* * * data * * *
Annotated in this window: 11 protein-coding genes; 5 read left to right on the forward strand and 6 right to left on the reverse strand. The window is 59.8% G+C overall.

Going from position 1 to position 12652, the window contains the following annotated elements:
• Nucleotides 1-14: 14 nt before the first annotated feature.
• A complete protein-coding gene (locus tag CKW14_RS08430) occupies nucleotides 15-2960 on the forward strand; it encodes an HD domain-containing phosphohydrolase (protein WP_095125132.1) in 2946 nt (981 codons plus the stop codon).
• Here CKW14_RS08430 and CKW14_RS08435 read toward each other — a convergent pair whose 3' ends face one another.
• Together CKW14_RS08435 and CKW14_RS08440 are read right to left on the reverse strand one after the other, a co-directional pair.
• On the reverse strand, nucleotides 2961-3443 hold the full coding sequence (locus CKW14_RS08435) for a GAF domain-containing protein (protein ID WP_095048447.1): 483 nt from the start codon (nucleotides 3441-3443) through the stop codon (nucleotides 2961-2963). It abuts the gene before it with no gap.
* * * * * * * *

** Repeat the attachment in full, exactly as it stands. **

Annotated in this window: 11 protein-coding genes; 5 read left to right on the forward strand and 6 right to left on the reverse strand. The window is 59.8% G+C overall.

Going from position 1 to position 12652, the window contains the following annotated elements:
• Nucleotides 1-14: 14 nt before the first annotated feature.
• A complete protein-coding gene (locus tag CKW14_RS08430) occupies nucleotides 15-2960 on the forward strand; it encodes an HD domain-containing phosphohydrolase (protein WP_095125132.1) in 2946 nt (981 codons plus the stop codon).
• Here CKW14_RS08430 and CKW14_RS08435 read toward each other — a convergent pair whose 3' ends face one another.
• Together CKW14_RS08435 and CKW14_RS08440 are read right to left on the reverse strand one after the other, a co-directional pair.
• On the reverse strand, nucleotides 2961-3443 hold the full coding sequence (locus CKW14_RS08435) for a GAF domain-containing protein (protein ID WP_095048447.1): 483 nt from the start codon (nucleotides 3441-3443) through the stop codon (nucleotides 2961-2963). It abuts the gene before it with no gap.